“I work hard and spend an awful lot of time in my car driving to and from my damn job every day. I’m due for a bonus and a raise, and besides, my home has just appreciated by half a million dollars in the last two years. I’m a smart investor. I should reward myself.”

Luxury PurchasesThis was not hard for me to imagine because I had just had a conversation with someone who had similarly justified their purchase of a new luxury car.

During boom times, when people feel wealthy, they want to manifest those feelings.

When assets have appreciated significantly, rather than going to the bank to get a car loan, investors can simply draw down on the equity in one of their properties or take some saved up cash out of their offset account. Psychologically, it’s easier to spend money you didn’t have to work for.

It’s important for us to remember however that unrealised gains do not make us wealthy. They only give us the illusion of wealth. Don’t be psychologically duped into believing that you deserve to spend some of that gain. If properties start moving against you, you may regret that luxury purchase.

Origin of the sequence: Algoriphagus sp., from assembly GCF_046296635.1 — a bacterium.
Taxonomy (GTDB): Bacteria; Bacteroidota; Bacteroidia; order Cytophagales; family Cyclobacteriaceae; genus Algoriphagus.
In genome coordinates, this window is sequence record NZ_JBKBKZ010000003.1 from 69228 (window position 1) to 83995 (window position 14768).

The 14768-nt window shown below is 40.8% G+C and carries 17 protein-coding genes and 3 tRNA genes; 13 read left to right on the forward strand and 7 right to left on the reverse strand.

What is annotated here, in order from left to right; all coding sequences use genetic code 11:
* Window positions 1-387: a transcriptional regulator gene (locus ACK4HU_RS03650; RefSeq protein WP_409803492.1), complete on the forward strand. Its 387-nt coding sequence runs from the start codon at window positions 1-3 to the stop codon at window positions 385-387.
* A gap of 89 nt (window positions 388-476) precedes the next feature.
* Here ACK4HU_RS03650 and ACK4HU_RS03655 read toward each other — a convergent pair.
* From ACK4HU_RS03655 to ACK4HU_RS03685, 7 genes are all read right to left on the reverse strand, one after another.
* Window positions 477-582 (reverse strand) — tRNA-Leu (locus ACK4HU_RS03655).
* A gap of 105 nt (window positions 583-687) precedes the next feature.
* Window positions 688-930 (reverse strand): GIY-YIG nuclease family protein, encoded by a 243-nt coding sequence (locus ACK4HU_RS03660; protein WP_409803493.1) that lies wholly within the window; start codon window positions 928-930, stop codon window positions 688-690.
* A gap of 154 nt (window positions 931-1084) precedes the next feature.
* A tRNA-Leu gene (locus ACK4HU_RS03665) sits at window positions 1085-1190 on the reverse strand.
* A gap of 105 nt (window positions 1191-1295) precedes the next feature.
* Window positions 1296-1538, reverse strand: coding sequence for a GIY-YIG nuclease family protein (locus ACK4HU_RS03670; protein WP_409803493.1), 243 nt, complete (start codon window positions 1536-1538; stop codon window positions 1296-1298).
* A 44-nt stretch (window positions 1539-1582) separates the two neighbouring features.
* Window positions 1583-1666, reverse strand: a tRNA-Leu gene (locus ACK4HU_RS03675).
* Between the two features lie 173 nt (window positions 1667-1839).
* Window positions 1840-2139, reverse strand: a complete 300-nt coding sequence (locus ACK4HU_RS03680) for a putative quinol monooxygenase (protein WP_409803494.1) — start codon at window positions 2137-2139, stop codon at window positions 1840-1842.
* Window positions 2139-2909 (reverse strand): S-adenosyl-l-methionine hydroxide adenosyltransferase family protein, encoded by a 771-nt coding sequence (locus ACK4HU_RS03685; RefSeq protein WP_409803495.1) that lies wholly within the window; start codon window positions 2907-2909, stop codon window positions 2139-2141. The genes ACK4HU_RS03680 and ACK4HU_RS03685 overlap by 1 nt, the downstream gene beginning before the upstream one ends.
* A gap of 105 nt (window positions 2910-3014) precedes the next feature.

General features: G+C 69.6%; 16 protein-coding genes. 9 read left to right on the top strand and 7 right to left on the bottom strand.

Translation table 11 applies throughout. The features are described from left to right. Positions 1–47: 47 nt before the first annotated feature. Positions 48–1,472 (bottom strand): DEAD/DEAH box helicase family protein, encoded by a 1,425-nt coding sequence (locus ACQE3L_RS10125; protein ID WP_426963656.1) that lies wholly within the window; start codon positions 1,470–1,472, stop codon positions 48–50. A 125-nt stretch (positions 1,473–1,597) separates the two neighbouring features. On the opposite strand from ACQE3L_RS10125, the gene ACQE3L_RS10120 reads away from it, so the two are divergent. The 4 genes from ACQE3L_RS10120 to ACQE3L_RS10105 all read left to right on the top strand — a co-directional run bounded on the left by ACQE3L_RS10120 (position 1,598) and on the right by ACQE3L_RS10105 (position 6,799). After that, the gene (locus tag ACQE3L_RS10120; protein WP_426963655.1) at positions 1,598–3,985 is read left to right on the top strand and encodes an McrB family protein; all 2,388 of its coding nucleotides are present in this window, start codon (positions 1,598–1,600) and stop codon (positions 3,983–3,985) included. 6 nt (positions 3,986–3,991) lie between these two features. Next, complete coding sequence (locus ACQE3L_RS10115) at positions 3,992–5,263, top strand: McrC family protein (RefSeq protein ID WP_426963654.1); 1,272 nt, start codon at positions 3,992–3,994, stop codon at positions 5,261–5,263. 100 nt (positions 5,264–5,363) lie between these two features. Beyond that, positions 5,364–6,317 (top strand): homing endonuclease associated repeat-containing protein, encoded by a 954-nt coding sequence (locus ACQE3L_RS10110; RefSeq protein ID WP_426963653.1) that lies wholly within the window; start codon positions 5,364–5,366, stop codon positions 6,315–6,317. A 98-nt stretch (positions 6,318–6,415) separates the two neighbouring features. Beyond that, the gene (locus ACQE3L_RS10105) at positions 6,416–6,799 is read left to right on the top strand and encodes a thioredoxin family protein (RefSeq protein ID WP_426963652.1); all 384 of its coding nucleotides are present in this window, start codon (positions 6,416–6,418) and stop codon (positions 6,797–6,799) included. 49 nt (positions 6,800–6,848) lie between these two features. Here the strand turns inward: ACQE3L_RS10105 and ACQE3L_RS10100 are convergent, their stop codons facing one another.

2. Draw Down on Equity to Speculate on Capital Growth

Low interest rates and significant capital growth in real estate has created an environment ripe for speculation. Many investors have been redrawing equity to buy more properties and raising their loan-to-value ratios back up to 80 percent. This will only turn out to be a good idea if values continue to rise.

Capital GrowthEarly in Steve McKnight’s Property Apprenticeship course, we try to teach investors to avoid this mistake. The key is understanding the difference between being asset-focused and outcome-driven as an investor.

Asset-focused investors rush out and acquire properties, assuming that all real estate perpetually appreciates in value. In the end, this belief amounts to little more than speculation and reliance upon luck.